“This particular Wednesday it was Samir’s turn. At first he had thought of sharing something about mindful leadership, identity and storytelling, or befriending the unknown—something that would make them sit up and notice. As the food for the meeting arrived and good-natured banter began to quiet down, he hesitated, wondering ‘What if they don’t understand what I’m talking about? What if they do understand but cannot relate?’” So... “He took a deep breath, made eye contact with those bright faces sitting before him, put his palms together and said, ‘I want to talk to you about the Sabbath day.’ They did not blink. As he spoke, they listened. Even when he ventured into Bible passages and the life of Christ, they kept listening” (Ibid.)
“He closed with an invitation to the Spirituality of Time, one of the sweet fruits of his Seventh- day Adventist experience. And his time was up. Immediately, a young female professional with a charming and slightly intimidating stud in her nose said, ‘The world around us has become boundary-less and, as such, exhausting. We are in need of some structure and discipline’” (Ibid).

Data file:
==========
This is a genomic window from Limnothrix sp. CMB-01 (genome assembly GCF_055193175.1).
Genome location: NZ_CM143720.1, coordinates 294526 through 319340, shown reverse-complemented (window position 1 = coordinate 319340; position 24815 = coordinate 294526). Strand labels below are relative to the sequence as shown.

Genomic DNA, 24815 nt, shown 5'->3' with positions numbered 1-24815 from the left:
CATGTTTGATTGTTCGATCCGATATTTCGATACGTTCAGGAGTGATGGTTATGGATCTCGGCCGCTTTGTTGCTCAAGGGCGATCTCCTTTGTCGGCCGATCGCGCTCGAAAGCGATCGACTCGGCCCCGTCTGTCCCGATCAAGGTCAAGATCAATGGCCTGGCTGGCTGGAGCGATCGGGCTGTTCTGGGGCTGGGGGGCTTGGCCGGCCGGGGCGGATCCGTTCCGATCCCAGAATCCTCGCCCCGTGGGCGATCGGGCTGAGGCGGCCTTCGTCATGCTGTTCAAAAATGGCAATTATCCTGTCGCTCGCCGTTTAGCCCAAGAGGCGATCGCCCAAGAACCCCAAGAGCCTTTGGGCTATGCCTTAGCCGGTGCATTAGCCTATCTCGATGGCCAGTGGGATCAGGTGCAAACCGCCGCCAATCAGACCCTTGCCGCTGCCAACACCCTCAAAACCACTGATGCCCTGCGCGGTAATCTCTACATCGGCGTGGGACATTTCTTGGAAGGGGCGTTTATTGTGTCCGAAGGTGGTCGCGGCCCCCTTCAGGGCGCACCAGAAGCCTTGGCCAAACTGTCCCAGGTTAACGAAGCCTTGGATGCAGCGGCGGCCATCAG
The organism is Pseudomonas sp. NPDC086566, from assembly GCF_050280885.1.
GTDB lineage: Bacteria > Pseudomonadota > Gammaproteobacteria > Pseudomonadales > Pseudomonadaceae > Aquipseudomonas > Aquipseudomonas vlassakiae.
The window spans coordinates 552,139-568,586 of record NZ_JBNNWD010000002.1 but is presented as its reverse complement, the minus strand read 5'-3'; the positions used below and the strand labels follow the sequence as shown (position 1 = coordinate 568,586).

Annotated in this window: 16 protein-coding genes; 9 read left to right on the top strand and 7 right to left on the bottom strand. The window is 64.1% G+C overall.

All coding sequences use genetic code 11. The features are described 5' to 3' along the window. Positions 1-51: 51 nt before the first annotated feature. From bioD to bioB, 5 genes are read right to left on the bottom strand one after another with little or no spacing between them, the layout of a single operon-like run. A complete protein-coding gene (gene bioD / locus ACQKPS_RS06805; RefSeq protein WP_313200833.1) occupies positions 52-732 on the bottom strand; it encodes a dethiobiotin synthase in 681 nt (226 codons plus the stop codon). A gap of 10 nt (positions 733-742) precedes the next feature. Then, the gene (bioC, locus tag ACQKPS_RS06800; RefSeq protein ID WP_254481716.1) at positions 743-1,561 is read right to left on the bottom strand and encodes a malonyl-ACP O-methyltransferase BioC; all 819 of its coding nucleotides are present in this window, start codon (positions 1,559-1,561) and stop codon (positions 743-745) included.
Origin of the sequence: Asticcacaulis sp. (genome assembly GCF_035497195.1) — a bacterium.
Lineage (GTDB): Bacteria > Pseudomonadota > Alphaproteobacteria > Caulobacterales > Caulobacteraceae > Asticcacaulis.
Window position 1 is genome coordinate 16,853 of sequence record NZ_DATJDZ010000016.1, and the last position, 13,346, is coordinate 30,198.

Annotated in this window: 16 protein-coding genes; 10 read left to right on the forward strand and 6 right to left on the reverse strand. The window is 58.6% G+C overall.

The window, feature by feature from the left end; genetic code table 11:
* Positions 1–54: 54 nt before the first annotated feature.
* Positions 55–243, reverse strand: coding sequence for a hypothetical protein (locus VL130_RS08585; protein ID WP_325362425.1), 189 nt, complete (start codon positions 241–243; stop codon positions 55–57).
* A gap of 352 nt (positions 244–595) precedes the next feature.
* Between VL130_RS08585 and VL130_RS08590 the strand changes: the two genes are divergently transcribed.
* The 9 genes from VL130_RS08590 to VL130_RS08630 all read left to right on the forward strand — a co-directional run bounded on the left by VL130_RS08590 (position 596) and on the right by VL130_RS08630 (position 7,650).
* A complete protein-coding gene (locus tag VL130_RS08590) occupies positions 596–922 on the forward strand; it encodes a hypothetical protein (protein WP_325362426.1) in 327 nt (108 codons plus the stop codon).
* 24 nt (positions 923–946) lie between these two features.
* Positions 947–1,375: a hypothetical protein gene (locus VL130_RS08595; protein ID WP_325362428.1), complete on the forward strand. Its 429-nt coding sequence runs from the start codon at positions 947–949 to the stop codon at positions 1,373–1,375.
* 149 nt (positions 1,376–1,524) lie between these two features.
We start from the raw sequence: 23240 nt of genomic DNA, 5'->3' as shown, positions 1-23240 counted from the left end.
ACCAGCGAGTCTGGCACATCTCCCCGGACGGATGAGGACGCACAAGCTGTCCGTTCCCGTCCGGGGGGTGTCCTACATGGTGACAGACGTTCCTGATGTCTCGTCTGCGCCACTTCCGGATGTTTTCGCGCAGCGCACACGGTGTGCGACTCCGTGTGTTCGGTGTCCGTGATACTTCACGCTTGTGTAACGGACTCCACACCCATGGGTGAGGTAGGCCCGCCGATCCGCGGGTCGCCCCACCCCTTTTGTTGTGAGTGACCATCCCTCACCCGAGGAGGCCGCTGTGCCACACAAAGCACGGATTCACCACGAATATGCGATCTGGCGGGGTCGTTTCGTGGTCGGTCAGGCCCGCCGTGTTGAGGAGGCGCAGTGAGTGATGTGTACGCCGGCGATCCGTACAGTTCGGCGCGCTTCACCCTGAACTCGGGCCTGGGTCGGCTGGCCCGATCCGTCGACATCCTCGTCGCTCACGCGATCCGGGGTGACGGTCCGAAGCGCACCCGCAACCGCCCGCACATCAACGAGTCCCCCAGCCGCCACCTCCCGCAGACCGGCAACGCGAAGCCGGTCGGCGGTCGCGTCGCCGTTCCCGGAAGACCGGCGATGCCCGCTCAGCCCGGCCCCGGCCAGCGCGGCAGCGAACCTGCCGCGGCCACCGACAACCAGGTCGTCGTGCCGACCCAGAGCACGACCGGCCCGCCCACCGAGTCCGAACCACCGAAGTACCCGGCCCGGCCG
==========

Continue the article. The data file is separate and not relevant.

“Another woman, an indomitable marketing consultant, said, ‘I would love for my family to live like that. Do you have some good rules of life to share with us?’ ‘Paradoxically,’ he replied, ‘my denomination has spent decades talking about freedom from rules, structures, and disciplines of Sabbath.’ She said, ‘I am asking you about Sabbath because I want to be free’” (Ibid).
Friends, this Independence Day, if we remember the principles behind our policies and explain them well, we can be free. Free to worship, fellowship, rest, and even serve others on Sabbath.
May this passage in Luke give us insomnia and keep us up at night—until we do.